My first day at Macy’s, August 15, 2015.


It has officially been 3 months since I quit my job at Macy’s and I can honestly say that I couldn’t be happier. After contemplating it for months before, I decided to take the leap and close the door on something that has been SO crucial to my growth for the past 3 ½ years.

It’s extremely bittersweet, but take it from me, when you feel like something is weighing you down, don’t be afraid to trust your instincts.

At some point, you must rid yourself of the things that you feel are holding you back.

Don’t get me wrong, I feel like working in retail is something that everyone should experience. There are things you learn when working in customer service that you just simply can’t learn anywhere else.  

And while it may drive us all crazy sometimes, I think we can all agree that there are some extremely invaluable takeaways and memories that we can carry with us for the rest of our lives. 

So in honor of my time at Macy’s, here are 10 important lessons I’ve learned in retail:

1. I learned things about people

Fresh out of high school when I first began working there in August of 2015, learning the nature of people was a culture shock.

There were just certain behaviors I expected from adults and reality proved the complete opposite.

I had to learn to orient myself in situations where people were yelling at me about coupons, cause apparently people don’t understand the concept of

no, sorry, it doesn’t work on that (like it states in the back but okay).

The oh so seriousness I’d expected from the “real world” was now replaced with the realization that grown-ups are just like children, with real feelings, real emotions, and real frustrations, no matter how misplaced.

2. I learned things about myself

I was extremely shy when I first began (I know, hard to believe, right?) and had trouble approaching customers/ telling them no.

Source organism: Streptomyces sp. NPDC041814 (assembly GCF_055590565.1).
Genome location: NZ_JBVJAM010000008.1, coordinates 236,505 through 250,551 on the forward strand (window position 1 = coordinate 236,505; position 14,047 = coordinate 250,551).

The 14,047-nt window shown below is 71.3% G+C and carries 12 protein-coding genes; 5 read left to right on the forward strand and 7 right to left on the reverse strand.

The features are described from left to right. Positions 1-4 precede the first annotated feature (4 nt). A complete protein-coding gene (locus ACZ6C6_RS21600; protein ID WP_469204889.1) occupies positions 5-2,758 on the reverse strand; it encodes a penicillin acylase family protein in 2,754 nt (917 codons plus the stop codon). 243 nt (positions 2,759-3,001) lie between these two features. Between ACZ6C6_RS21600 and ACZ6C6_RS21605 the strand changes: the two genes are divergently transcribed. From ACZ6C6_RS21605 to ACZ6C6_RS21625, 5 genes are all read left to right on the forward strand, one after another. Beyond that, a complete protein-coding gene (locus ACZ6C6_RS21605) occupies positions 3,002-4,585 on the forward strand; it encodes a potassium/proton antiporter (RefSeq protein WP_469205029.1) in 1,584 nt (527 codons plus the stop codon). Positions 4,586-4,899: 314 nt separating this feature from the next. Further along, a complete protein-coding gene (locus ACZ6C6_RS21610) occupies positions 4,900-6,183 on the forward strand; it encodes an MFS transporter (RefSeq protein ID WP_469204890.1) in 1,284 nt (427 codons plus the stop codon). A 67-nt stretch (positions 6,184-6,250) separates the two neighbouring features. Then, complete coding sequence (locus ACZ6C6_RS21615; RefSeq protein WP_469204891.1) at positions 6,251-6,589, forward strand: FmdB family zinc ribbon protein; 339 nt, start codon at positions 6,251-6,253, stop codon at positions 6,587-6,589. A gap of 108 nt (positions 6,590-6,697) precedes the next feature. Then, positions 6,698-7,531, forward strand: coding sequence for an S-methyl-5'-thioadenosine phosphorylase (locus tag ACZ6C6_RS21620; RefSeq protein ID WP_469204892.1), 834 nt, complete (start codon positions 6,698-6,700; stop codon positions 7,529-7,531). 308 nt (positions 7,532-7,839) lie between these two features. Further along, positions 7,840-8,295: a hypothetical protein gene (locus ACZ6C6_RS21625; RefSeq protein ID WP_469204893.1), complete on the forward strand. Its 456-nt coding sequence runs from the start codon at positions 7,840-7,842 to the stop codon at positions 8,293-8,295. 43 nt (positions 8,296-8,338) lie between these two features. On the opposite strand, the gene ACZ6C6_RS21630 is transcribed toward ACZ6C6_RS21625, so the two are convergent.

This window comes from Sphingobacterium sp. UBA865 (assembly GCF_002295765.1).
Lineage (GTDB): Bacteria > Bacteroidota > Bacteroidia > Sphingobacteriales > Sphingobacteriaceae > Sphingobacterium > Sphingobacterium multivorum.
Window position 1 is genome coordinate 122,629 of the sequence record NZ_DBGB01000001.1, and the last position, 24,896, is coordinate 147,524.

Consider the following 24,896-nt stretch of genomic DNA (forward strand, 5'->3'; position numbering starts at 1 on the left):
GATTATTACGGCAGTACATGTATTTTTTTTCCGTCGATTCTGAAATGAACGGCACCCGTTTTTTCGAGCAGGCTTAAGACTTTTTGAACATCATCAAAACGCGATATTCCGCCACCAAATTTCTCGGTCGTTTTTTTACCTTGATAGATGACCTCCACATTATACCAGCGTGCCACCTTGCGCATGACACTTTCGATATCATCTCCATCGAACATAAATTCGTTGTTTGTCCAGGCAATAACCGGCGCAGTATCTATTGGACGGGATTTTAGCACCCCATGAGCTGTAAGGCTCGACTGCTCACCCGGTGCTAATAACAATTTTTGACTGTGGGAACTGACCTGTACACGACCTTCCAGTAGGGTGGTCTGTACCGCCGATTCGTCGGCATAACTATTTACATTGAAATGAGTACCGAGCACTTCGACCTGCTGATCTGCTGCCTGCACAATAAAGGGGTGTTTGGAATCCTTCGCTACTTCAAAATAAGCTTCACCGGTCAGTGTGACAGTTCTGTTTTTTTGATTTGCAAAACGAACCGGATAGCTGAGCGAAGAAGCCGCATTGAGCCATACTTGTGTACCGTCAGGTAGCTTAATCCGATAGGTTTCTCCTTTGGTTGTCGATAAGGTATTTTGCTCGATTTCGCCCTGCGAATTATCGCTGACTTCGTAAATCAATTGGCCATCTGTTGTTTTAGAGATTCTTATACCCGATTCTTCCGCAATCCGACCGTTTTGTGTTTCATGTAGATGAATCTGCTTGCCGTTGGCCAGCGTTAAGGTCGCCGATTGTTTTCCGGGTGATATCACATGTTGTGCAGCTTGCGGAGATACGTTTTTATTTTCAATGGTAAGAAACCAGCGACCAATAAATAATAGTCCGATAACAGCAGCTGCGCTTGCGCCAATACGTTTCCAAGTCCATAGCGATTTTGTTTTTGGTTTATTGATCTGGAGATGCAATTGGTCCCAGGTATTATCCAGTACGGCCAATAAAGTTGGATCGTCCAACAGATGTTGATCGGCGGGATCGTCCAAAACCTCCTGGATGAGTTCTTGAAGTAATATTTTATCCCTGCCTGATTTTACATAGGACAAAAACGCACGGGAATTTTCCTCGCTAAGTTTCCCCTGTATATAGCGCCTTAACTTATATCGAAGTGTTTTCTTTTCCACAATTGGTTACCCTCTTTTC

But as time went on and I gained a pair, I learned that I have VERY little tolerance for stupid questions and/or people trying to pull one over on me.

I learned how to assert myself, in addition to being more confident. I also learned how to pick my battles which brings me to my next point:

3. That everyone has bad days

Working in retail, as we all know, involves dealing with difficult customers, and it can sometimes literally be the most frustrating thing ever that someone you have done absolutely nothing to can act SO nasty toward you.

However, I had to learn the importance of not taking these instances personally because you have NO idea what is going on in someone’s life that is causing them to act that way.

This in no way makes it okay, but it’s important to acknowledge that we are all human, we all have bad days, and we’ve all taken it out on the wrong people.

I learned that sometimes it’s easier to show some compassion, be the bigger person, and pray that their day gets better.

4. That haters gonna hate

There are two types of people in retail: people who are working there temporarily until something better comes along, and people who will be there forever, and the latter are typically (not always) the hardest to deal with.

How do I know this? In my entire 3 ½ years at Macy’s I dealt with the Macy’s Forever Employee From Hell (and several other smaller offenses). I mean to the point where my mother had to come down and defend me and HR got involved (that’s a story for another blog).

I am in no way bashing Macy’s employees or people who work in retail full time to make a living, but otherwise the ones that are working there AND unhappy with how their lives turned out AND feel the need to take it out on other people.

I learned that sometimes people will be upset with you because of the things that they lack, and that haters are pretty much inevitable no matter where you are in life.

I’m not going to act like I was always the bigger person because I absolutely wasn’t but I did learn that it’s not worth it to give your energy and attention to such things.

Check out my How to Deal with Haters Post here

5. That life happens

Piggybacking off of my previous point, with working with so many women from different age groups and walks of life, I learned that sometimes life does actually happen.